Otaku USA Magazine
[Review] Armored Trooper VOTOMS

Armored Trooper VOTOMS

The definitive Real Robot anime of the 1980s

Armored Trooper VOTOMS is a franchise that I wish received more love in America. It’s mecha anime compellingly stripped down and thrown into some of the grittiest science fiction possible. As of 2018, VOTOMS has spawned several OVAs, tabletop and video games, novels, and plastic model kits. In spite of all the accolades, however, it remains relatively obscure in American anime fandom. However, thanks to HiDive’s streaming service, this is looking to change as VOTOMS has now joined the (growing) library of classic mecha anime.

Set in a galaxy far far away, the Balarant Union and the Gilgamesh Confederation have been deadlocked in the Hundred-Year War. Originally a simple territorial dispute, the conflict would involve more than 120 star systems, with planets practically wiped out in the crossfire. Though the war eventually ended, skirmishes, corruption, and civil unrest run rampant.

Armored Trooper VOTOMS

It is against this backdrop where Chirico Cuvie, a young Armored Trooper (or AT) pilot in Gilgamesh’s Melkian Army, finds himself. Working as part of a covert mission team, Chirico discovers a strange woman floating in a chamber of blue light. Upon reporting this to his teammates, he is marked for death. After torture and a dangerous escape, Chirico finds himself in the acid rain-soaked Uoodo City. From here, he must flee the Melkian Army that is desperate to silence him and a conspiracy that could very well change the universe.

Directed by Ryosuke Takahashi (Layzner, Fang of the Sun Dougram, GaoGaiGar) VOTOMS aired in 1982, right when the concept of the “Real Robot” was coming to fruition. Unlike the physics-defying, hot-blooded Super Robots of the 1970s (i.e., Getter Robo and Combattler V), Real Robot-based mecha factored in things like weight, fuel, and ammo. This approach comes off as a form of “hard” science fiction, a subgenre where authors strive for realism and more scientific accuracy.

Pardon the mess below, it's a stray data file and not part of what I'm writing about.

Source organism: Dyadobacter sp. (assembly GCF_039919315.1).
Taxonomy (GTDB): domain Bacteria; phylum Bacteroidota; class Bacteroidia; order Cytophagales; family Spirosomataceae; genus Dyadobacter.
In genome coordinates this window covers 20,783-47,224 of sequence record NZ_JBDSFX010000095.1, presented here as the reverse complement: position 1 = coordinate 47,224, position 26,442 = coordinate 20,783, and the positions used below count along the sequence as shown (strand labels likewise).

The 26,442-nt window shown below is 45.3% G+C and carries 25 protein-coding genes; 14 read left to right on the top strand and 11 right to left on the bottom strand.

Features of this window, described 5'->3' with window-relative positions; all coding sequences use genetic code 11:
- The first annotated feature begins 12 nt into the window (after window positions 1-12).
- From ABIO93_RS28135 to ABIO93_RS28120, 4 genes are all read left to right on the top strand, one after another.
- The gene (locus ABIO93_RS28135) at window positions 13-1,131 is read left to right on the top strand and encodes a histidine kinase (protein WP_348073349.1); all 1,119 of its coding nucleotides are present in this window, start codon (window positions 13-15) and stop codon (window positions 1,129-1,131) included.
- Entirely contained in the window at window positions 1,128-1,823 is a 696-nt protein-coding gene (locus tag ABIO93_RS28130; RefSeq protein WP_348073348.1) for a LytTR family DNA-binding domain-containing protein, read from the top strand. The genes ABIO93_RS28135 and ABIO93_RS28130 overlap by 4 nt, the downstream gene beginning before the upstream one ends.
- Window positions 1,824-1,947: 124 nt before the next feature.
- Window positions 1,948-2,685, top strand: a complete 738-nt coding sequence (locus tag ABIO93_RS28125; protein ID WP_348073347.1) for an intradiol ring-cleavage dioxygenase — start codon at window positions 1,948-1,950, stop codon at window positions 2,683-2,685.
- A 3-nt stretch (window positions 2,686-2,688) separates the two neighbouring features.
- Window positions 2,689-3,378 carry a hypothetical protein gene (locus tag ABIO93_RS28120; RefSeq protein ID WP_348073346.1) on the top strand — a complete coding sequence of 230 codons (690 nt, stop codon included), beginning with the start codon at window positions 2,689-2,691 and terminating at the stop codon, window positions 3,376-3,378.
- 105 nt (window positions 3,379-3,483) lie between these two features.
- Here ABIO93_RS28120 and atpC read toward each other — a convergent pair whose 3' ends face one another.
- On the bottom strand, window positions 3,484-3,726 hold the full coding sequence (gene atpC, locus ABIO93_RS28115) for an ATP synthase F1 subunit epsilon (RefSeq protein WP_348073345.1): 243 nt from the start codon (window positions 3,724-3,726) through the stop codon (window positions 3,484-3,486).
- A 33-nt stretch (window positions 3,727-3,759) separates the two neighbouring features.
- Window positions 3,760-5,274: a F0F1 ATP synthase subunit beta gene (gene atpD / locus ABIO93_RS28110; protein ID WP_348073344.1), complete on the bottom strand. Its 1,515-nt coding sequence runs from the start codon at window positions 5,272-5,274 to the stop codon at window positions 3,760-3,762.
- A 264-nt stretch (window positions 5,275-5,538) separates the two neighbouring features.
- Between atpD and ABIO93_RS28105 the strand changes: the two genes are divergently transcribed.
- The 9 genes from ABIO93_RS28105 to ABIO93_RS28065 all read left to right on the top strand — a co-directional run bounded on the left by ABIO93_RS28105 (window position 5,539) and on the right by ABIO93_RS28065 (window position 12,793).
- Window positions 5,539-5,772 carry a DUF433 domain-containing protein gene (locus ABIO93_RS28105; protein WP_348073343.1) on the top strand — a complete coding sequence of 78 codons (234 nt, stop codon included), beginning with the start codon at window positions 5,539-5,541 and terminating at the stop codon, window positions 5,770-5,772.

Armored Trooper VOTOMS

That said, VOTOMS’ titular Armored Troopers took the Real Robot and boiled it down to the bare essentials. They are much smaller in size than your average Gundam mobile suit, not as easy on the eyes, slow-moving, and far from invincible. Even crazier, their arsenal is munition-based, with nary a beam rifle in sight. You’d think that the signature AT of the series, Chirico’s Scopedog, would carry some pilot armor. Instead, our hero ends up breaking and ditching several Scopedog ATs throughout the series. To him, an Armored Trooper just another disposable weapon.

The attitude toward the Armored Troopers reflects the world in which our characters inhabit. In the opening recap narration, Chirico tells viewers that he is tired from all the fighting. That pretty much sums up the series’ initial world of Uoodo City, let alone the universe at large that is still recovering from the Hundred-Year War. Corrupt, brutal, and desolate, the setting of VOTOMS evokes the wastelands of Fist of the North Star. (The irony is that Fist of the North Star wouldn’t come out until after VOTOMS began airing!)

Armored Trooper VOTOMS

In Uoodo City alone, the people are mostly in poverty and not going anywhere. The only escapes from the city involve either being kidnapped for slave labor or gladiatorial “Battling” with Armored Troopers to the death. Never mind the setting for VOTOMS’ second arc, Kunmen, basically a jungle world caught in a bloody power struggle akin to the Vietnam War. In this harsh universe, all the odds are stacked against Chirico. And through it all, you find yourself itching to see how our hero will turn each nightmare around. (Spoiler: The solution usually involves Armored Trooper combat and explosions.)

This past summer, Section23’s Maiden Japan announced plans to release the entire VOTOMS franchise (sans the spinoff Armor Hunter Mellowlink) to home video. Between that and the episodes being streamed on HiDive, I can only hope that a new wave of fans can finally get a chance to see what is easily the definitive Real Robot anime of the 80s.

Studio/Company: Maiden Japan/HiDive
Available: Now
Rating: T

This story appears in the February 2019 issue of Otaku USA Magazine. Click here to get a print copy.

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